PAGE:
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Long Island Challengers Step Up To The Plate

Baseball is America’s pastime and should be enjoyed by everyone, including children with special needs.

That has been the thrust of Long Island Challenger Baseball since it was established in 1989 -- to give physically and mentally challenged children from across the island the opportunity to play baseball in an environment structed to their abilities.

And those abilities will be on display at the Long Island Challenger Baseball Jamboree at John J. Burns Park on Merrick Road in Massapequa, Sunday Oct. 13. The special event will bring together challenger teams from through the island and outside of the state.

“I am so pleased that the Town of Oyster Bay will host the 3rd Annual Long Island Challenger Baseball Jamboree,” said Supervisor John Venditto. “Challenger Baseball is a terrific program that enables children with special needs to enjoy all of the fun that comes with playing baseball.”

Little leagues and athletic associations throughout Long Island that annually participate in the Jamboree include Plainview, East Meadow, Massapequa, Lindenhurst, Roslyn, Sachem and Merillon.

The league enables boys and girls with physical and mental challenges, ages 4-18, or up to age 22 if still enrolled in high school, to enjoy the game of baseball along with the millions of other children who participate in this sport worldwide. Today, more than 30,000 children participate in upwards of 900 Challenger Divisions worldwide. Teams are set up according to abilities, rather than age, and can include as many as 15-20 players. Challenger games can be played as tee ball games, coach pitch, player pitch, or a combination of the three.

According to Al Friese, commissioner of the Massapequa Coast Little League’s Challenger Division, teams across Long Island and one from New Jersey are expected to participate in the Jamboree. There will also be games, inflatable rides and food for everyone in attendance. Registration begins at noon and opening ceremonies commence at 12:45 p.m. At 3 p.m., there will be Magic by John Lepre, to amaze and entertain all who attend.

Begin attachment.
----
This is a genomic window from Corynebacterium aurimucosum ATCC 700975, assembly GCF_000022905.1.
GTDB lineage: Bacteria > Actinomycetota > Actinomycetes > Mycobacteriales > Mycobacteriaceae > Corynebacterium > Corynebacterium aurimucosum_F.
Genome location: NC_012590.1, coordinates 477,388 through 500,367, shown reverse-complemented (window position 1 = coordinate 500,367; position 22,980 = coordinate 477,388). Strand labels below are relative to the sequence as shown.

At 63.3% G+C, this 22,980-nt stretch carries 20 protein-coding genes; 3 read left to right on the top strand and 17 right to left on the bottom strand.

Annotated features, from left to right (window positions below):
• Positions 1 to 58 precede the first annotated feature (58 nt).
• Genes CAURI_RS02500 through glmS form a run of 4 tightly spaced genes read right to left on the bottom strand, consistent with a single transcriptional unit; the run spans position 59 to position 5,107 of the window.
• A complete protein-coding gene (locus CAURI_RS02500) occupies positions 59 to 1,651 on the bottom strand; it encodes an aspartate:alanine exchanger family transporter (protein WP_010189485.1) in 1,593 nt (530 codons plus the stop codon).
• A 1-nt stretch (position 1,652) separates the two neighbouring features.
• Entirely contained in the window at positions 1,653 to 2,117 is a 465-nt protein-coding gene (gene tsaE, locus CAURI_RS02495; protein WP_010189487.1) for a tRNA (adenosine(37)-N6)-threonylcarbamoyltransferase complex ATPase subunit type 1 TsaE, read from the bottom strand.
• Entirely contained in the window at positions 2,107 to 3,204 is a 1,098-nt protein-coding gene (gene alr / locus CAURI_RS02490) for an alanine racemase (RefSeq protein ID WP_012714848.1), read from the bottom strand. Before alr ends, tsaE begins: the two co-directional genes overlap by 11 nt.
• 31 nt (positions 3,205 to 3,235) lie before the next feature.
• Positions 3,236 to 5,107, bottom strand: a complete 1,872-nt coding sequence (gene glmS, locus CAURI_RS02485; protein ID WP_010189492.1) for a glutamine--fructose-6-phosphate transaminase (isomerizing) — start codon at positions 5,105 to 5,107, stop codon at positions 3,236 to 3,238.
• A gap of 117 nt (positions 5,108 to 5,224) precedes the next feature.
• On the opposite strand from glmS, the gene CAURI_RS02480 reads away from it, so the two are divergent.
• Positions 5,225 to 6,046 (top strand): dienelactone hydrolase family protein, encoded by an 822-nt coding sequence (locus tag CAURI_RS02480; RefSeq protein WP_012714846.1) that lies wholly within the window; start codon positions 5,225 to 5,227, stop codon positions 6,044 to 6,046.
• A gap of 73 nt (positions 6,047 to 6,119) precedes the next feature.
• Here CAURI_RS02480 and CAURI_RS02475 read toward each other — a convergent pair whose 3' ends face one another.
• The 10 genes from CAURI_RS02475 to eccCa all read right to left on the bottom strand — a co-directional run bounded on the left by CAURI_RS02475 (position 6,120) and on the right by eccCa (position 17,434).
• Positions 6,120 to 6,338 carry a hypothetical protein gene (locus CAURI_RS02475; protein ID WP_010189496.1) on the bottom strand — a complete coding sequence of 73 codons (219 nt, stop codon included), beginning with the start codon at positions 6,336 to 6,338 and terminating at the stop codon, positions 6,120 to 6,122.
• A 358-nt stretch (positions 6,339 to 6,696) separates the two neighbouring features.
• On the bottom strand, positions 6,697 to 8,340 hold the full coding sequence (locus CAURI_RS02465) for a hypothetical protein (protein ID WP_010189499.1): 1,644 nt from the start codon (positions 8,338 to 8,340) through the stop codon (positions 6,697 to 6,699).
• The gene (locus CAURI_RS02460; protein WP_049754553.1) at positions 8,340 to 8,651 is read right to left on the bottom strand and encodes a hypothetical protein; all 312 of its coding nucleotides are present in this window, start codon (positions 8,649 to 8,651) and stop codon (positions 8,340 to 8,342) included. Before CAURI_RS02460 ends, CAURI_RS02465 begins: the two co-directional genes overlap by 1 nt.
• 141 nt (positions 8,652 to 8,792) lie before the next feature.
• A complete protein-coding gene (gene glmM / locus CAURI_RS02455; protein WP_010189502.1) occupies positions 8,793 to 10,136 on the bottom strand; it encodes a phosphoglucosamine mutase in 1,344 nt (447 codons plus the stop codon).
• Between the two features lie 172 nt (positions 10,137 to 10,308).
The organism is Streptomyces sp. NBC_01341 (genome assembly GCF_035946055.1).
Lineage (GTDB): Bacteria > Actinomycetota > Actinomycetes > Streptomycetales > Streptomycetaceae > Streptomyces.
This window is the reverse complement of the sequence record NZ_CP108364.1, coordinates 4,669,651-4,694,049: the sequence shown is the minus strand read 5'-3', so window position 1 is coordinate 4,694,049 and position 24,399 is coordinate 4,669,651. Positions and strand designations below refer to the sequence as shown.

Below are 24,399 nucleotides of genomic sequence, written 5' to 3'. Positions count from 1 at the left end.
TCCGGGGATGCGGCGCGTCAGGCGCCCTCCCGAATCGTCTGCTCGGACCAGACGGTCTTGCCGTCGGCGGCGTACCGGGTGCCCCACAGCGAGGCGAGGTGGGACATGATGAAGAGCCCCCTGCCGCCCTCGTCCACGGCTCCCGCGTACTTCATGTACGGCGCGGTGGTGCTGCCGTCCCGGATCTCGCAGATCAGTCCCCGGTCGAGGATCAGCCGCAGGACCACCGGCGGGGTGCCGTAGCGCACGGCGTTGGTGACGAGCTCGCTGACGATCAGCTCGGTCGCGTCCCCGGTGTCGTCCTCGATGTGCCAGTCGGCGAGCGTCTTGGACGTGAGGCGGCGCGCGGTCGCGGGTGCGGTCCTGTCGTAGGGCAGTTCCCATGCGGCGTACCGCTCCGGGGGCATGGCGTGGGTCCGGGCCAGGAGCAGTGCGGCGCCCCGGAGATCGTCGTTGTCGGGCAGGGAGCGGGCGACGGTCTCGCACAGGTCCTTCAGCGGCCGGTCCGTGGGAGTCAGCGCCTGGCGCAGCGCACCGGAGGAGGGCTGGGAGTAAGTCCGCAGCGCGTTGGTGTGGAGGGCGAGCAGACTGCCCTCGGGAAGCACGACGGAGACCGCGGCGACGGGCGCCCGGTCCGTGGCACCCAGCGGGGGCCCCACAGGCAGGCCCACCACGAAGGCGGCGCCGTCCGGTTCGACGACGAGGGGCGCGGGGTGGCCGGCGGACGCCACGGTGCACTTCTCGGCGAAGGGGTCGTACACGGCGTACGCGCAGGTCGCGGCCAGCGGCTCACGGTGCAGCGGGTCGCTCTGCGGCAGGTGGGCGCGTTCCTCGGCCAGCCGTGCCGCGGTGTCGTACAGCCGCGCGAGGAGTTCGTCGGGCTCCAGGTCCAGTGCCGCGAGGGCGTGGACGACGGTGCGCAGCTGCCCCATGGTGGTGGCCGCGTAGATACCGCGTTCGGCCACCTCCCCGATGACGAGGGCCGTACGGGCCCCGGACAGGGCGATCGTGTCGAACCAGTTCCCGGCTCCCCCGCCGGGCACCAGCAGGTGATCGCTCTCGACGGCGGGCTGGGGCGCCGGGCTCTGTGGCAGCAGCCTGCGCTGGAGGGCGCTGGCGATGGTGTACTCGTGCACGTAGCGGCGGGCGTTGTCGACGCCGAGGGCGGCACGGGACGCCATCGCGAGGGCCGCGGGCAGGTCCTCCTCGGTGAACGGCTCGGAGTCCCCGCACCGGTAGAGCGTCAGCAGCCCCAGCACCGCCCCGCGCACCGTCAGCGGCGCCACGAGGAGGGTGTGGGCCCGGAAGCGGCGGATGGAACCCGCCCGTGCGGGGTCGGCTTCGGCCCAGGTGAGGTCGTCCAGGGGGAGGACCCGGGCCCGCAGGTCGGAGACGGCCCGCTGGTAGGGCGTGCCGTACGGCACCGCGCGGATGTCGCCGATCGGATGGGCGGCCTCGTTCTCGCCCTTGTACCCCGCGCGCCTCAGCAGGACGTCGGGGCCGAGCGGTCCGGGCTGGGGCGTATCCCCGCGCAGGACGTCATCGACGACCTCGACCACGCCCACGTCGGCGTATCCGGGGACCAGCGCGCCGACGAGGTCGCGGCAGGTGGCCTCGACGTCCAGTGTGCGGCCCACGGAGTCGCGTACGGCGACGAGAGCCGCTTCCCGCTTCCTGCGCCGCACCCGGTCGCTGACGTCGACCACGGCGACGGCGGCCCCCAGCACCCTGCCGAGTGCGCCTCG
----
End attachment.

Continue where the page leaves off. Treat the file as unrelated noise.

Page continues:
Friese said that “Buddies” are utilized for the benefit of Challenger players.

“The buddies assist the Challenger players on the field, but whenever possible, encourage the players to bat and make the play themselves,” Friese said. “However, the buddy is always nearby to help when needed. Parents and teenagers are frequently asked to be ‘buddies’ and find the experience to be uniquely-rewarding.”

After completing a Little League volunteer application and passing a required national background check, teenagers may become buddies, while parents may become involved in practices, and be eligible as coaches, managers, umpires, local league board members and other volunteer positions within the league.

Venditto indicated that the Town’s long history of supporting Challenger Baseball was a strong factor in being selected to host the 2013 Long Island Challenger Baseball Jamboree.

“There’s no question of our commitment to youngsters with special needs,” Venditto said. “We’re proud to host the Jamboree, but more importantly, we are proud of the youngsters who will participate. Their ability to overcome obstacles in the pursuit of their dreams is an inspiration to us all.”

The supervisor also said the field at Burns park was specifically designed accommodate special needs players.